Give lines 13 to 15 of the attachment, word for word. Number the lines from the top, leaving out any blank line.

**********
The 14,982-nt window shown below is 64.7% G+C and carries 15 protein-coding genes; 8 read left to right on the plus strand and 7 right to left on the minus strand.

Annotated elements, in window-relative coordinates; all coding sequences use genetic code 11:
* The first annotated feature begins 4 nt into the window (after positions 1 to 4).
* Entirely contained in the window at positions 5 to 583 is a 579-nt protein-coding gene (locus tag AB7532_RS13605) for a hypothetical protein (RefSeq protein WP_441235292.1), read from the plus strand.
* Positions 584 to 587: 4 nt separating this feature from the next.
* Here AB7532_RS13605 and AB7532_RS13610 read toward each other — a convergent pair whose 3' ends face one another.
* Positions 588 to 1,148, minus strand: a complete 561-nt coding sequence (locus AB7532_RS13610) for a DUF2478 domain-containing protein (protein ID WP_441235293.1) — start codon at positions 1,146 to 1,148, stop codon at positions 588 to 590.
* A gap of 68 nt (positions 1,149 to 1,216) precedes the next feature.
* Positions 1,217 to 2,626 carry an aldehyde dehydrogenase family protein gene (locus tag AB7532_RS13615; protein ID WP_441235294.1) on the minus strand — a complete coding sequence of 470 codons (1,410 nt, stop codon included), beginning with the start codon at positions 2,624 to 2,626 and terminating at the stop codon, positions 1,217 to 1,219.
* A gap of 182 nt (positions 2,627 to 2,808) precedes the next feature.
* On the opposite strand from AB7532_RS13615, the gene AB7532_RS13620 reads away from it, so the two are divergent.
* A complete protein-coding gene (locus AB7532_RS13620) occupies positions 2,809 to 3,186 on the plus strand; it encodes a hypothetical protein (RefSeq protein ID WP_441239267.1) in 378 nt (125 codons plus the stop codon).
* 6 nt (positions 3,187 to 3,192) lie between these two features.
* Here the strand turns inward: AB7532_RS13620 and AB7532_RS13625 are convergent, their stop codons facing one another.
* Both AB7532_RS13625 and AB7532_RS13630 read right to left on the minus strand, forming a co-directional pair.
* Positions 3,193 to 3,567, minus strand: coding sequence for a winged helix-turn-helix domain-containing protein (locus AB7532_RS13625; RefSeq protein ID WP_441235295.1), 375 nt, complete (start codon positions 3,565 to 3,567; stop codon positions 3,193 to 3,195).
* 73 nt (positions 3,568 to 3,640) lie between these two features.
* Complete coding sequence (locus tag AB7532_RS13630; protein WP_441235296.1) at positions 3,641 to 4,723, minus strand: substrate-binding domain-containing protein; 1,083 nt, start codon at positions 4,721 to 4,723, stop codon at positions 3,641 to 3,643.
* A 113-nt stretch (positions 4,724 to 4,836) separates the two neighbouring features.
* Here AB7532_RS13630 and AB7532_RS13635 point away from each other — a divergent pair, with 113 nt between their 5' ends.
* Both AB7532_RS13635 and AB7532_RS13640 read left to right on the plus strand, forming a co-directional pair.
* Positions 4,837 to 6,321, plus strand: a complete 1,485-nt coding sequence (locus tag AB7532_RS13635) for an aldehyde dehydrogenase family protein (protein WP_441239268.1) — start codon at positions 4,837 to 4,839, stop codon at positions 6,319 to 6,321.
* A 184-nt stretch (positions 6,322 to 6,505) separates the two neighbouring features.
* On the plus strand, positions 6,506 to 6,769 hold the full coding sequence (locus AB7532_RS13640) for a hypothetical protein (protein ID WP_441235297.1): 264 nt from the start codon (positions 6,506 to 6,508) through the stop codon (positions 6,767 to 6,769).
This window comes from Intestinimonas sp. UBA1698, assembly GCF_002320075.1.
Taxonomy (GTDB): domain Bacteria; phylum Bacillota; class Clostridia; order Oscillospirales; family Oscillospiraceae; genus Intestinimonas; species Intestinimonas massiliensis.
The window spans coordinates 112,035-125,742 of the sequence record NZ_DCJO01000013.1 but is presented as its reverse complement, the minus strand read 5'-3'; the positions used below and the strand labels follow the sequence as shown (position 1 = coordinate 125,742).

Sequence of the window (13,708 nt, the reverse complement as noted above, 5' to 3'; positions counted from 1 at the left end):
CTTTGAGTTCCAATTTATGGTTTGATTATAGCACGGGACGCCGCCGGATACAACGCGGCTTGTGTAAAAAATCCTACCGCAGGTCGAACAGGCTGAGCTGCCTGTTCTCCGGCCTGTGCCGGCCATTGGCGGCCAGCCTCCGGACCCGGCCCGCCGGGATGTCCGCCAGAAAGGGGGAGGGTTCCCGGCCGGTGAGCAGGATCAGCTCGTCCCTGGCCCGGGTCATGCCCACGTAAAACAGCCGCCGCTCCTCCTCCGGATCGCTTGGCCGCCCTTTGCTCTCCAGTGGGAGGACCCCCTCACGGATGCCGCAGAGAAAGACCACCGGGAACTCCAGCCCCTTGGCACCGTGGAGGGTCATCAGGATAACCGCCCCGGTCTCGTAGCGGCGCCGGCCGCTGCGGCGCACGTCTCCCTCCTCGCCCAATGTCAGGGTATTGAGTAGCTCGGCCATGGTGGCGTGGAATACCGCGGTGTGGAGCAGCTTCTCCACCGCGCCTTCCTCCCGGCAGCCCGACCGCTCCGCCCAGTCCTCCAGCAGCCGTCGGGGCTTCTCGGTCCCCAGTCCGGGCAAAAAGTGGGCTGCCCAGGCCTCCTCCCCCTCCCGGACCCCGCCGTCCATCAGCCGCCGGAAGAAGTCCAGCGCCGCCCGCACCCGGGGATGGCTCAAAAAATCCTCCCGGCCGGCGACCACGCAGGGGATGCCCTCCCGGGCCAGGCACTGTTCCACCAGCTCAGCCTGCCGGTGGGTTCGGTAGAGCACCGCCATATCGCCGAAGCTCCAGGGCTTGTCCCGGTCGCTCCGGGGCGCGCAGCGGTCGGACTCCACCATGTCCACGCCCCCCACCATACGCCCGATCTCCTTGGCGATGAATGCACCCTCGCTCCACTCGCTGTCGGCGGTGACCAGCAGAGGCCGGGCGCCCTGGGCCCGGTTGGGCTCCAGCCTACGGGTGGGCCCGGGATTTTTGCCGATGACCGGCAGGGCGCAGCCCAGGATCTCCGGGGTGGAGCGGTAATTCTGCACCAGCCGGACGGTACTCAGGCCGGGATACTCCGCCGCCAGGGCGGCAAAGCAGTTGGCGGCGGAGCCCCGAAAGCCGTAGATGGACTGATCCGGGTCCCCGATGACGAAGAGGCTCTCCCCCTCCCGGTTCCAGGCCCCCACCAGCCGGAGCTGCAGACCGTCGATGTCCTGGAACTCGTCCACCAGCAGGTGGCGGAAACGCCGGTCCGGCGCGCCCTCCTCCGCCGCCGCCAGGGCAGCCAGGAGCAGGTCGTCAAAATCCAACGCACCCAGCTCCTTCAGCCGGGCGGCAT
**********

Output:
* 6 nt (positions 3,187 to 3,192) lie between these two features.
* Here the strand turns inward: AB7532_RS13620 and AB7532_RS13625 are convergent, their stop codons facing one another.
* Both AB7532_RS13625 and AB7532_RS13630 read right to left on the minus strand, forming a co-directional pair.